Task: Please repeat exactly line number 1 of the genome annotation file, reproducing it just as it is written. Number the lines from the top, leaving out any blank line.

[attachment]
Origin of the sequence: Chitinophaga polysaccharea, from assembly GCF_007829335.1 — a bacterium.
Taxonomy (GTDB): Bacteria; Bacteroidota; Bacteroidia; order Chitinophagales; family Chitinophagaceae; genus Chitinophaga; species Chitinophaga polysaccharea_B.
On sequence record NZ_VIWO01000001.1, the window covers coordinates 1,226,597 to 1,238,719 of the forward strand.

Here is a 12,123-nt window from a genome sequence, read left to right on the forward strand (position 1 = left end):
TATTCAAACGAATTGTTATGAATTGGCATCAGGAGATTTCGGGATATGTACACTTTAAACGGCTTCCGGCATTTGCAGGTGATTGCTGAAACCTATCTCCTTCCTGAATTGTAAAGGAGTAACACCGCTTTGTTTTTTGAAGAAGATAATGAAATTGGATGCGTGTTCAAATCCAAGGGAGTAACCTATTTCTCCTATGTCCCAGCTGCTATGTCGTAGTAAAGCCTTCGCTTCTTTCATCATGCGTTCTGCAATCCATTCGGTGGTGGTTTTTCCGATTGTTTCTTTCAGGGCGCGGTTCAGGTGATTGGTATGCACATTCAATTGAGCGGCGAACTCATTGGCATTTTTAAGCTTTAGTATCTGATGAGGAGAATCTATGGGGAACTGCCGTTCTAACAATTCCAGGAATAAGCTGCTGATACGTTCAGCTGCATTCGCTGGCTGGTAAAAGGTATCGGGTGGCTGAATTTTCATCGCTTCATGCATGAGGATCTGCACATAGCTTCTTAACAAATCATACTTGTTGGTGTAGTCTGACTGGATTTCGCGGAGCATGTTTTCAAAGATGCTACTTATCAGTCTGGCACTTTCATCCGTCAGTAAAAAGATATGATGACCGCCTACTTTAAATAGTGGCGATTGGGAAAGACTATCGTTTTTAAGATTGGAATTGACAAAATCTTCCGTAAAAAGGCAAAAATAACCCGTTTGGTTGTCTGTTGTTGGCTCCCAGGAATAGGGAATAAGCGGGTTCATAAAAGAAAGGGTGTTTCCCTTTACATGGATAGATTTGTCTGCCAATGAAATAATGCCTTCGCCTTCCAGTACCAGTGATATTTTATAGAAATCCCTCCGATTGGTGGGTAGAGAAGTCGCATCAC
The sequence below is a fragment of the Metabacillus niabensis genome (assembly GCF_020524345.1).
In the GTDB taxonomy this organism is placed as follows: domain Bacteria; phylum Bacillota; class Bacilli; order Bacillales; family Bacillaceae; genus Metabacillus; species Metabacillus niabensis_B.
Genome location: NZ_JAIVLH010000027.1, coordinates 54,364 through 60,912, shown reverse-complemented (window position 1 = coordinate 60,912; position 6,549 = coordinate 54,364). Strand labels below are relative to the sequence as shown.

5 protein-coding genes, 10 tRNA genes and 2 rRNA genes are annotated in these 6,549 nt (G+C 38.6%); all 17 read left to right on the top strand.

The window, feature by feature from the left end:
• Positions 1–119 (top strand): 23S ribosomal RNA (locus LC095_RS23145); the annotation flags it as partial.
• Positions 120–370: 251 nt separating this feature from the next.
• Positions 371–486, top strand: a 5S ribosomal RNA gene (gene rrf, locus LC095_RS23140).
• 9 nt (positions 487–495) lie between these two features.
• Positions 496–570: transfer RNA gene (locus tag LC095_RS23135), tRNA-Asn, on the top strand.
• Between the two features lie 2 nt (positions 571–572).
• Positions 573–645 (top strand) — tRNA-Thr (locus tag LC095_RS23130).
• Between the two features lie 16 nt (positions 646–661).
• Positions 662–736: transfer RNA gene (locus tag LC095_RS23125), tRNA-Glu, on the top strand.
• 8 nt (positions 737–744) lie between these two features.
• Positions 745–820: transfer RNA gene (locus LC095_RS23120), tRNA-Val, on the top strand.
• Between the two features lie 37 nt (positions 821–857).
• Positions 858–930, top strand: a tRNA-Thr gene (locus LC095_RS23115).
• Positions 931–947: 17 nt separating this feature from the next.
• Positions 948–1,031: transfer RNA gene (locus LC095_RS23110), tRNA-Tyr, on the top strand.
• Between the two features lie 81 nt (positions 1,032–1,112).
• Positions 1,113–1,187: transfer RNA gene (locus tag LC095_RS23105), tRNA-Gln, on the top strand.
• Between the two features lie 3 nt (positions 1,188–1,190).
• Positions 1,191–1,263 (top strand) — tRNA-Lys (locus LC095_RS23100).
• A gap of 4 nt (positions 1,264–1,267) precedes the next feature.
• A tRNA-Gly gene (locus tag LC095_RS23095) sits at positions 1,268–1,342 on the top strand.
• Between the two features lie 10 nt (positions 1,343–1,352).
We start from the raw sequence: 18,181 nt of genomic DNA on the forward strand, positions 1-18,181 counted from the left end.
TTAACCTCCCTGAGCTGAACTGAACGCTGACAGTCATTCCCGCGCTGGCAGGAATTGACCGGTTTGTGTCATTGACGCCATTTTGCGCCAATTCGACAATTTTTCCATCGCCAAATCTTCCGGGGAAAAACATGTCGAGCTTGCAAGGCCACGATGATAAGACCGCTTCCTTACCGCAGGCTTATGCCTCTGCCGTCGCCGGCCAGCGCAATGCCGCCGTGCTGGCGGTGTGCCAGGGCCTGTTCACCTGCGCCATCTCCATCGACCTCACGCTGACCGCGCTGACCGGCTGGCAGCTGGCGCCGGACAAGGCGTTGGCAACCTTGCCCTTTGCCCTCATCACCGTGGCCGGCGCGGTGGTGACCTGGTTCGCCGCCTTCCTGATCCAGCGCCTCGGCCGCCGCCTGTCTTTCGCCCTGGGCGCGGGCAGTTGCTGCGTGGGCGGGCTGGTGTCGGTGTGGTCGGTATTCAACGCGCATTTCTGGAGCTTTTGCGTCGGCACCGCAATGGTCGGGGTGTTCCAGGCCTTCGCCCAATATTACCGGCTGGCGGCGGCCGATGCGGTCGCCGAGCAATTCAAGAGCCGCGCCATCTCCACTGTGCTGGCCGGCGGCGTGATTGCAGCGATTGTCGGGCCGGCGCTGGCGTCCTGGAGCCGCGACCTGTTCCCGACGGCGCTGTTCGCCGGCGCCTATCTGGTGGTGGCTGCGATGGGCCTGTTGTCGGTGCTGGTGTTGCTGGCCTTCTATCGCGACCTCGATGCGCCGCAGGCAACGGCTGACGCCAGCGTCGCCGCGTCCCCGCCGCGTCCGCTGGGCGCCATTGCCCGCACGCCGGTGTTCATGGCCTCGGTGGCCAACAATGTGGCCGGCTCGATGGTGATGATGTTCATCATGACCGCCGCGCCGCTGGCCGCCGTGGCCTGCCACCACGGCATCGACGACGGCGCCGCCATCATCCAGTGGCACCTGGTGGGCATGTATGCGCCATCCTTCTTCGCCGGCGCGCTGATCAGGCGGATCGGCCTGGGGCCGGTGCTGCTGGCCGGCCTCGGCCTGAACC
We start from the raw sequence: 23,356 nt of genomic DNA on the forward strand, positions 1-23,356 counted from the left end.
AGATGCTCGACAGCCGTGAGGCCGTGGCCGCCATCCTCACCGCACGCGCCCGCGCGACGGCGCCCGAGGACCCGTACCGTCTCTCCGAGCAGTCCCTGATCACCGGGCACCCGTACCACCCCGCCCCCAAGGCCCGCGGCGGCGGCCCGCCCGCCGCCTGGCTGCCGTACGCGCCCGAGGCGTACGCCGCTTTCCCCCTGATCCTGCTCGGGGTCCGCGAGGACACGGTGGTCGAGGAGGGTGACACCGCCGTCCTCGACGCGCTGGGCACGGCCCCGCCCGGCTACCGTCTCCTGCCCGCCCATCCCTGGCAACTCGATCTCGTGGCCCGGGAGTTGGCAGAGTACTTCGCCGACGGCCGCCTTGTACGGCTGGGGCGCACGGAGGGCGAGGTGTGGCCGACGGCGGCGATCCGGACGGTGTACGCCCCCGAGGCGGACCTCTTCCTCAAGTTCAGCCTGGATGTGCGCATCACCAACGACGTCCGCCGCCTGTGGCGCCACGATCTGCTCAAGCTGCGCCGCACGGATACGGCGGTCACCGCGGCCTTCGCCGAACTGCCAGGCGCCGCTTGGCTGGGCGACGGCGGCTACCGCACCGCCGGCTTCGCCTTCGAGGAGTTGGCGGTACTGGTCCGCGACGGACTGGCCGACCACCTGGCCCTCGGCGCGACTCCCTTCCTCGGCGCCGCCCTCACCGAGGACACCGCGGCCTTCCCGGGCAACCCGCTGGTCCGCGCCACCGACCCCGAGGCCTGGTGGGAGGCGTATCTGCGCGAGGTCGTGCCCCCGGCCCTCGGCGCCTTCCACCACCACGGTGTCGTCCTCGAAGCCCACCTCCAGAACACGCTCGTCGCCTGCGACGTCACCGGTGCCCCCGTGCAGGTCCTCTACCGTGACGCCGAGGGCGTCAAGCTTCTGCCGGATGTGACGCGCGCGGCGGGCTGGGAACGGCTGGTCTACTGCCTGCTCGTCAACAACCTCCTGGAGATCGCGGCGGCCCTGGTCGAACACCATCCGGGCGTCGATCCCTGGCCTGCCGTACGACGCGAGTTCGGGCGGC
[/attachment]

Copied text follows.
Origin of the sequence: Chitinophaga polysaccharea, from assembly GCF_007829335.1 — a bacterium.